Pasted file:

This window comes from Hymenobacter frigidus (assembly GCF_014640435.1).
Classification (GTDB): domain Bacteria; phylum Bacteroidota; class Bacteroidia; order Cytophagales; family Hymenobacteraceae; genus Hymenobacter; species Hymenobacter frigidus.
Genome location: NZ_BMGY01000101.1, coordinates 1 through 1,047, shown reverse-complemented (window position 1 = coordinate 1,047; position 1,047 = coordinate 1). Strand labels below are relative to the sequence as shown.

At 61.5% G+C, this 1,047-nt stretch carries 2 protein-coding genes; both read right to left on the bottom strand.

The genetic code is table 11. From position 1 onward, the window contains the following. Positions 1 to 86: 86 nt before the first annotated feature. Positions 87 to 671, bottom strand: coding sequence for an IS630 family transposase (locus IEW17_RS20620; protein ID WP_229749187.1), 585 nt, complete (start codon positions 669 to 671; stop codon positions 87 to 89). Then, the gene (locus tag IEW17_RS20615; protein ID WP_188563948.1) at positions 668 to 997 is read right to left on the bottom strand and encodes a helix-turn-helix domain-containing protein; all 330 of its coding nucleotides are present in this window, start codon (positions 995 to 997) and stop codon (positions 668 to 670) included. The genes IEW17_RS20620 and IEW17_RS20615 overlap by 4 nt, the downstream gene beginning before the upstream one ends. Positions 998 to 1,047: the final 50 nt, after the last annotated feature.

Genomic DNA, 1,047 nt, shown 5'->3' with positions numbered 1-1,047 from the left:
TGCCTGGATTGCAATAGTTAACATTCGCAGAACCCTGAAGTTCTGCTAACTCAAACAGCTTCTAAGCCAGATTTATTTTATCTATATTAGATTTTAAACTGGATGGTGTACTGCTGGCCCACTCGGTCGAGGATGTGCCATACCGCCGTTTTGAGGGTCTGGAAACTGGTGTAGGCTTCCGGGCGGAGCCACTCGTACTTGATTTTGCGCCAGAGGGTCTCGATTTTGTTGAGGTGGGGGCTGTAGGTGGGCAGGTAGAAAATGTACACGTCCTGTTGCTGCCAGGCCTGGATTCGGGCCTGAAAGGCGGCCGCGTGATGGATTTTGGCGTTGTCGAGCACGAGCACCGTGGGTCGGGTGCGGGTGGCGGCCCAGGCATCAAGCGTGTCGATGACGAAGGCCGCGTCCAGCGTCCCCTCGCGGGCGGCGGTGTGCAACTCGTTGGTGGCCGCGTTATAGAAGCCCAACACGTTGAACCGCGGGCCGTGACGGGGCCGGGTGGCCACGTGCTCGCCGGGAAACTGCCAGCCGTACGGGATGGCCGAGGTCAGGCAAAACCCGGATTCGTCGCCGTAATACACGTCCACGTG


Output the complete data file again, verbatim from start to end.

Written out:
This window comes from Hymenobacter frigidus (assembly GCF_014640435.1).
Classification (GTDB): domain Bacteria; phylum Bacteroidota; class Bacteroidia; order Cytophagales; family Hymenobacteraceae; genus Hymenobacter; species Hymenobacter frigidus.
Genome location: NZ_BMGY01000101.1, coordinates 1 through 1,047, shown reverse-complemented (window position 1 = coordinate 1,047; position 1,047 = coordinate 1). Strand labels below are relative to the sequence as shown.

At 61.5% G+C, this 1,047-nt stretch carries 2 protein-coding genes; both read right to left on the bottom strand.

The genetic code is table 11. From position 1 onward, the window contains the following. Positions 1 to 86: 86 nt before the first annotated feature. Positions 87 to 671, bottom strand: coding sequence for an IS630 family transposase (locus IEW17_RS20620; protein ID WP_229749187.1), 585 nt, complete (start codon positions 669 to 671; stop codon positions 87 to 89). Then, the gene (locus tag IEW17_RS20615; protein ID WP_188563948.1) at positions 668 to 997 is read right to left on the bottom strand and encodes a helix-turn-helix domain-containing protein; all 330 of its coding nucleotides are present in this window, start codon (positions 995 to 997) and stop codon (positions 668 to 670) included. The genes IEW17_RS20620 and IEW17_RS20615 overlap by 4 nt, the downstream gene beginning before the upstream one ends. Positions 998 to 1,047: the final 50 nt, after the last annotated feature.

Genomic DNA, 1,047 nt, shown 5'->3' with positions numbered 1-1,047 from the left:
TGCCTGGATTGCAATAGTTAACATTCGCAGAACCCTGAAGTTCTGCTAACTCAAACAGCTTCTAAGCCAGATTTATTTTATCTATATTAGATTTTAAACTGGATGGTGTACTGCTGGCCCACTCGGTCGAGGATGTGCCATACCGCCGTTTTGAGGGTCTGGAAACTGGTGTAGGCTTCCGGGCGGAGCCACTCGTACTTGATTTTGCGCCAGAGGGTCTCGATTTTGTTGAGGTGGGGGCTGTAGGTGGGCAGGTAGAAAATGTACACGTCCTGTTGCTGCCAGGCCTGGATTCGGGCCTGAAAGGCGGCCGCGTGATGGATTTTGGCGTTGTCGAGCACGAGCACCGTGGGTCGGGTGCGGGTGGCGGCCCAGGCATCAAGCGTGTCGATGACGAAGGCCGCGTCCAGCGTCCCCTCGCGGGCGGCGGTGTGCAACTCGTTGGTGGCCGCGTTATAGAAGCCCAACACGTTGAACCGCGGGCCGTGACGGGGCCGGGTGGCCACGTGCTCGCCGGGAAACTGCCAGCCGTACGGGATGGCCGAGGTCAGGCAAAACCCGGATTCGTCGCCGTAATACACGTCCACGTG